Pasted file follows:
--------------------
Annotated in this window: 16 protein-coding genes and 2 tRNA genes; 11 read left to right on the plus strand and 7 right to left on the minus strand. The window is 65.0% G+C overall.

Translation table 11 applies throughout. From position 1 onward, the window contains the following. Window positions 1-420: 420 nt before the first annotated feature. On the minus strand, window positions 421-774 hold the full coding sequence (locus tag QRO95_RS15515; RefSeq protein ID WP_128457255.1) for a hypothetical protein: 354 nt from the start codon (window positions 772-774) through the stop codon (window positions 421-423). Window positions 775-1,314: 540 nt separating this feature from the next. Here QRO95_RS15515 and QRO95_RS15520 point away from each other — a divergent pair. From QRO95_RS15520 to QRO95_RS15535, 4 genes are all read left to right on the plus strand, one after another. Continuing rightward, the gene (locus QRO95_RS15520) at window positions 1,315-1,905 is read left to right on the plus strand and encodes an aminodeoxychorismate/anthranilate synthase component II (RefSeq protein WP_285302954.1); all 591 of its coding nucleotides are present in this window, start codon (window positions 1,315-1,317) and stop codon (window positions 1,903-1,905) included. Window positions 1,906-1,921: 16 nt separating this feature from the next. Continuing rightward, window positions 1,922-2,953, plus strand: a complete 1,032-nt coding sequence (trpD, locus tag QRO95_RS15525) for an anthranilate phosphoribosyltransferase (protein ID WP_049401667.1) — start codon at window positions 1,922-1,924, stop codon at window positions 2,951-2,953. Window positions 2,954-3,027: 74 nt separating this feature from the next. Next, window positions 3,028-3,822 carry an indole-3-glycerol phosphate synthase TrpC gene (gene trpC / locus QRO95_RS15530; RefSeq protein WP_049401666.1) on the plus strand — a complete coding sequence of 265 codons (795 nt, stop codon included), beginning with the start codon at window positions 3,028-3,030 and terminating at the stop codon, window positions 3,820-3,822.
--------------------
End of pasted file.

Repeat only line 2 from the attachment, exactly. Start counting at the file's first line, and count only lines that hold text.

Translation table 11 applies throughout. From position 1 onward, the window contains the following. Window positions 1-420: 420 nt before the first annotated feature. On the minus strand, window positions 421-774 hold the full coding sequence (locus tag QRO95_RS15515; RefSeq protein ID WP_128457255.1) for a hypothetical protein: 354 nt from the start codon (window positions 772-774) through the stop codon (window positions 421-423). Window positions 775-1,314: 540 nt separating this feature from the next. Here QRO95_RS15515 and QRO95_RS15520 point away from each other — a divergent pair. From QRO95_RS15520 to QRO95_RS15535, 4 genes are all read left to right on the plus strand, one after another. Continuing rightward, the gene (locus QRO95_RS15520) at window positions 1,315-1,905 is read left to right on the plus strand and encodes an aminodeoxychorismate/anthranilate synthase component II (RefSeq protein WP_285302954.1); all 591 of its coding nucleotides are present in this window, start codon (window positions 1,315-1,317) and stop codon (window positions 1,903-1,905) included. Window positions 1,906-1,921: 16 nt separating this feature from the next. Continuing rightward, window positions 1,922-2,953, plus strand: a complete 1,032-nt coding sequence (trpD, locus tag QRO95_RS15525) for an anthranilate phosphoribosyltransferase (protein ID WP_049401667.1) — start codon at window positions 1,922-1,924, stop codon at window positions 2,951-2,953. Window positions 2,954-3,027: 74 nt separating this feature from the next. Next, window positions 3,028-3,822 carry an indole-3-glycerol phosphate synthase TrpC gene (gene trpC / locus QRO95_RS15530; RefSeq protein WP_049401666.1) on the plus strand — a complete coding sequence of 265 codons (795 nt, stop codon included), beginning with the start codon at window positions 3,028-3,030 and terminating at the stop codon, window positions 3,820-3,822.